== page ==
Sunday, April 24, 2011

Germany, Day 4


Wake up and check out of the hostel. Kelsey and I wanted to shop; unfortunately we had one debby-downer who is currently driving me crazy. I didn’t get any German souvenirs yet, so hopefully he’ll back off in Munich and quit complaining.

Headed for Salzburg. It’s supposed to be a two and a half hour trip, which we somehow stretched to eight hours. I almost shot someone. I drove the whole way; I love driving through the mountains but our resident backseat drivers made me want to drive off a mountainside. It was scenic, but when we pulled over at 4pm for lunch I was ready for some alone time.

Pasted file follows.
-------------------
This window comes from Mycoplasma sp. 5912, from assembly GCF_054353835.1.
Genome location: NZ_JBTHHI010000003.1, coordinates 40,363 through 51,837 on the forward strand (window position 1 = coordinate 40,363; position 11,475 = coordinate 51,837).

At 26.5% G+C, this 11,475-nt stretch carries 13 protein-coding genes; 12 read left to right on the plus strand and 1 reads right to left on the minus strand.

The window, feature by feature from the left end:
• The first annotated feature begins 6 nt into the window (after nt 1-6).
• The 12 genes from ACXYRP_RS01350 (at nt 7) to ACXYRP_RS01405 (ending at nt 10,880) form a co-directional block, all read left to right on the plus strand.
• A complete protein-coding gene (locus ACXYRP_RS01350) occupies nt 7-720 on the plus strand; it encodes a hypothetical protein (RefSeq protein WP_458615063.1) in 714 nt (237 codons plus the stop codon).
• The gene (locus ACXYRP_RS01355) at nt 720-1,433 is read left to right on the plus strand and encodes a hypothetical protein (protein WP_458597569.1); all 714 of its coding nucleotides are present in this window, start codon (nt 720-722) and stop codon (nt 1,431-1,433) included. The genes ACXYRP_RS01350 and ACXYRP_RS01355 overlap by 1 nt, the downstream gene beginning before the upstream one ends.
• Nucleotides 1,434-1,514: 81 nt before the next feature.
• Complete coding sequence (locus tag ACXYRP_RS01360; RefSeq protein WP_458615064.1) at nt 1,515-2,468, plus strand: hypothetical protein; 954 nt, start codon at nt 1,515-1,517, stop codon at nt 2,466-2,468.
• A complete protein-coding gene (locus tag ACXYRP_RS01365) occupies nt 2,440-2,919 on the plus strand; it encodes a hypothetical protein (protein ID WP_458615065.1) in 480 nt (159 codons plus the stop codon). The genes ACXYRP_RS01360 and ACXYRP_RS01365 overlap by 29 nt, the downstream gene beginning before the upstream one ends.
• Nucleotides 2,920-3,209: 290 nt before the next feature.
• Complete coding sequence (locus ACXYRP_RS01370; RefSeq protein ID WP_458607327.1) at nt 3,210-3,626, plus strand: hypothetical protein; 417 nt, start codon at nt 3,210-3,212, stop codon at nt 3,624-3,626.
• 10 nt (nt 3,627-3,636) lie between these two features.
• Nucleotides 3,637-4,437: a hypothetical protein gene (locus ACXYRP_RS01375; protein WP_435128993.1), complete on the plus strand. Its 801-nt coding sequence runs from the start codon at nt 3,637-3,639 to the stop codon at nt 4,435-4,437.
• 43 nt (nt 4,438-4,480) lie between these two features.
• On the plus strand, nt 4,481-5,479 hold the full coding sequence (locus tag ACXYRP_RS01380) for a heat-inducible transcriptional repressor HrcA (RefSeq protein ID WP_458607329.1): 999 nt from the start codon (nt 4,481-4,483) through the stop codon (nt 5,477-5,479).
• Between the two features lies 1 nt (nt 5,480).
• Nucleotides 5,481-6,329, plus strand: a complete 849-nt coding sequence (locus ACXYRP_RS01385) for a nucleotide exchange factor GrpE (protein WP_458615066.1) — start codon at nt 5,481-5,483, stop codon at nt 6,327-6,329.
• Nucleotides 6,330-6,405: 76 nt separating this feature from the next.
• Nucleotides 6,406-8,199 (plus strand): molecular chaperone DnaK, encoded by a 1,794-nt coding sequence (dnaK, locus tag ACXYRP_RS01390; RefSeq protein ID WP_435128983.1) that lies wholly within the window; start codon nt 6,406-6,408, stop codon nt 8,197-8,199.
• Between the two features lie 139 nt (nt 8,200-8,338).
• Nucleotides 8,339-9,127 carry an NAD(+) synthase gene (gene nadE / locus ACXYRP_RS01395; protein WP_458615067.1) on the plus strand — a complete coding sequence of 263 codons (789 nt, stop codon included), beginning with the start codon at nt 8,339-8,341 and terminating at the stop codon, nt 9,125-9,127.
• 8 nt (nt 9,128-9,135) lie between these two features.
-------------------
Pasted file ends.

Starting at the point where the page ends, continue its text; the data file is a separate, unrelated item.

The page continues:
Fortunately I found a fantastic place for our lunch; it was a cute park with lots of lush grass and sun to sleep in. While they slept I took off for a walk through the park.

Found fantastic views of a castle and made new friends—they were maybe 5 and 6 years old. I was wandering through the woods and stopped to admire their fort. They ran up and started speaking to me in German. I shook my head, put my hand on my chest, and said, “English”. The little blonde boy looked to his friend then to me and said, “lkjadkd” and the other said “oadkjtbj”. Their names—how cute! I laughed and said, “Nein nein, Michelle”. They smiled and started speaking German again. I waved goodbye, pointing to their fort and giving a thumbs up (universal, no?). They shouted “Tank-jew, and Bahee-bahee” = “Thank-you, bye-bye”. Adorable overload.